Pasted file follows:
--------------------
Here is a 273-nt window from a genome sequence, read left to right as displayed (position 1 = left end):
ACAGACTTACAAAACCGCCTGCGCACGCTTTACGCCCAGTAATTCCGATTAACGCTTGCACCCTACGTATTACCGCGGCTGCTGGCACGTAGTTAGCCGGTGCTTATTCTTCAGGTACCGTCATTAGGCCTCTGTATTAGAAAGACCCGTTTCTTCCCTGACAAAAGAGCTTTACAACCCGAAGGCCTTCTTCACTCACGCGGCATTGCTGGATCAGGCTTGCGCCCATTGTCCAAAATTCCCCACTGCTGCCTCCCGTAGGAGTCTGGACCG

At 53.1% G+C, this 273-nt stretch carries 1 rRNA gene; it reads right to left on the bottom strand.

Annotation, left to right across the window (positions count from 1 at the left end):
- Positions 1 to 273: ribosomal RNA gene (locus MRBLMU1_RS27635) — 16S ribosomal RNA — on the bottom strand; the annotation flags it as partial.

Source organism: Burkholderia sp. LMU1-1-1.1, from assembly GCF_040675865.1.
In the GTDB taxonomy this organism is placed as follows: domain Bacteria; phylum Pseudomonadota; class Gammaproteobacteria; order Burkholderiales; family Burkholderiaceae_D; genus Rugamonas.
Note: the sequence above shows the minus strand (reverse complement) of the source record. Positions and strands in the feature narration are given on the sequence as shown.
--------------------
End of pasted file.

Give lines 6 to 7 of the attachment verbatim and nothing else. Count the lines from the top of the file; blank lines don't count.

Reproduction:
Source organism: Burkholderia sp. LMU1-1-1.1, from assembly GCF_040675865.1.
In the GTDB taxonomy this organism is placed as follows: domain Bacteria; phylum Pseudomonadota; class Gammaproteobacteria; order Burkholderiales; family Burkholderiaceae_D; genus Rugamonas.